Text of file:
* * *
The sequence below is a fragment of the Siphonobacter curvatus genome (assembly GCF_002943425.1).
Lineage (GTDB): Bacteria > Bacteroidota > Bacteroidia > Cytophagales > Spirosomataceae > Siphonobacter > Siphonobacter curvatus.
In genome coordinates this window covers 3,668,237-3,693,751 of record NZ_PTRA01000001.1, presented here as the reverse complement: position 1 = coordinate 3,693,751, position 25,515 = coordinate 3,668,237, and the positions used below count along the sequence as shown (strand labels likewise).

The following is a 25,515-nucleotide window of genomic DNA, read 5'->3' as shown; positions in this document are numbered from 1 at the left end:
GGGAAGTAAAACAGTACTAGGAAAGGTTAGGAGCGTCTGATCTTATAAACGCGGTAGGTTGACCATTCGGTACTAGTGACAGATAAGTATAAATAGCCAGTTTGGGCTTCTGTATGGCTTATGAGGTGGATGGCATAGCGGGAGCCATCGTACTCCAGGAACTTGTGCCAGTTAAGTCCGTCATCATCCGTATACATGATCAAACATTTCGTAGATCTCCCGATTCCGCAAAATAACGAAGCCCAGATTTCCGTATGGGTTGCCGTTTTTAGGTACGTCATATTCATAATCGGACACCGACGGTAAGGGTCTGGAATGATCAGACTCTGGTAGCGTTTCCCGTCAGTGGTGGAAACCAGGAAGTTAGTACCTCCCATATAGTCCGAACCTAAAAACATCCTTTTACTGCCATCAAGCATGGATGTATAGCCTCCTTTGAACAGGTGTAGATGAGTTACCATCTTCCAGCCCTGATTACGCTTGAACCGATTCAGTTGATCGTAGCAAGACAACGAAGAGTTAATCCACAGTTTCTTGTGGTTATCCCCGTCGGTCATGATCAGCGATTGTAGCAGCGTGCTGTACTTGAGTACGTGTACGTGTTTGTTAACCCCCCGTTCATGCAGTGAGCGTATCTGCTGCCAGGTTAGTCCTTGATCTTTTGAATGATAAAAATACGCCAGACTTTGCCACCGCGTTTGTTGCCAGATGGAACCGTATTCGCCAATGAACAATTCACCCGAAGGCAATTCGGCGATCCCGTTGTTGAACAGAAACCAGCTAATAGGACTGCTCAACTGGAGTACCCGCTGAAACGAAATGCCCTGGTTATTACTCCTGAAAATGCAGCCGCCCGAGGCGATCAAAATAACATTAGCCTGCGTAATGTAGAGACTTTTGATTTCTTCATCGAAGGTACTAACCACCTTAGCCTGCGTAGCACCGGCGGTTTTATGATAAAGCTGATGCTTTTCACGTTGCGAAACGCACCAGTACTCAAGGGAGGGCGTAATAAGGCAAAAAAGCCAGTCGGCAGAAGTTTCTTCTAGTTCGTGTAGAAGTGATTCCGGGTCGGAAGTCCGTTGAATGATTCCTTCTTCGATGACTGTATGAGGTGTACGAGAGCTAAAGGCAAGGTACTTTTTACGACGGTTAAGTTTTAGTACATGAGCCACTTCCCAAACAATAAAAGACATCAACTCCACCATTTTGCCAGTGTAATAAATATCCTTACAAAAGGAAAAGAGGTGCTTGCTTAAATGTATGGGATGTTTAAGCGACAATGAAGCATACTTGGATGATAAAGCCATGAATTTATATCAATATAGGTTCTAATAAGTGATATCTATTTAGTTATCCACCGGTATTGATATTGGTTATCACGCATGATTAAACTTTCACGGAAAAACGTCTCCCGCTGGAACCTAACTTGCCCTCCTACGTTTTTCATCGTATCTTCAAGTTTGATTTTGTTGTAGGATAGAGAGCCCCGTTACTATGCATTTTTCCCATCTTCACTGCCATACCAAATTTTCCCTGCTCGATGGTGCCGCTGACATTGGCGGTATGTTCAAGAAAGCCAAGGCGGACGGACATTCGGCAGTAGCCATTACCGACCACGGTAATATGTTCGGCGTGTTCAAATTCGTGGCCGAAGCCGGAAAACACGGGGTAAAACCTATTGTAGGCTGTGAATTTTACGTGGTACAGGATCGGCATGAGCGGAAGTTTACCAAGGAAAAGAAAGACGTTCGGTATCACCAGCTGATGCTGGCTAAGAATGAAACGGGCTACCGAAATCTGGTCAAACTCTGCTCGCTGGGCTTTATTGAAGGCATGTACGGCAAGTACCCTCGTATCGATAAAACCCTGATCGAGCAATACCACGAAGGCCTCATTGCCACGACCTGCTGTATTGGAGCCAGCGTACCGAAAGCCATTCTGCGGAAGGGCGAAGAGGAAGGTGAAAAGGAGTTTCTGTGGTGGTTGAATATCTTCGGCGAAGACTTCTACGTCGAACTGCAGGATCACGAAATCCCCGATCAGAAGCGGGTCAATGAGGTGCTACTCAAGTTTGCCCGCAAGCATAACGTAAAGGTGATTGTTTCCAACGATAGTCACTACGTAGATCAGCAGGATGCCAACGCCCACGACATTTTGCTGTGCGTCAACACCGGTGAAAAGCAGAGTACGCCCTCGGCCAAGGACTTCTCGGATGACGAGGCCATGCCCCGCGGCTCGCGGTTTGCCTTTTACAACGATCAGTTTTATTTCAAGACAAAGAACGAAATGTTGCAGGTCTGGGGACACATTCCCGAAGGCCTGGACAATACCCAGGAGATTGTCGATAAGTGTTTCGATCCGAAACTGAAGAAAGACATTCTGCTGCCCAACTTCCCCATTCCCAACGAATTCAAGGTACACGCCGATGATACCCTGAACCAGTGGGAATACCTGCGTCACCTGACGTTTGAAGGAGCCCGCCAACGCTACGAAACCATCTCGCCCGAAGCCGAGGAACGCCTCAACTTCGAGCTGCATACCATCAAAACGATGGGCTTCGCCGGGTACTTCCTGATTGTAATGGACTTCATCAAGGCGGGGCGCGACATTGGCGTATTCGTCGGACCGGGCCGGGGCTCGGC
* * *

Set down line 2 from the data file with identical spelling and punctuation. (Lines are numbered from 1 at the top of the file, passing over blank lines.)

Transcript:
Lineage (GTDB): Bacteria > Bacteroidota > Bacteroidia > Cytophagales > Spirosomataceae > Siphonobacter > Siphonobacter curvatus.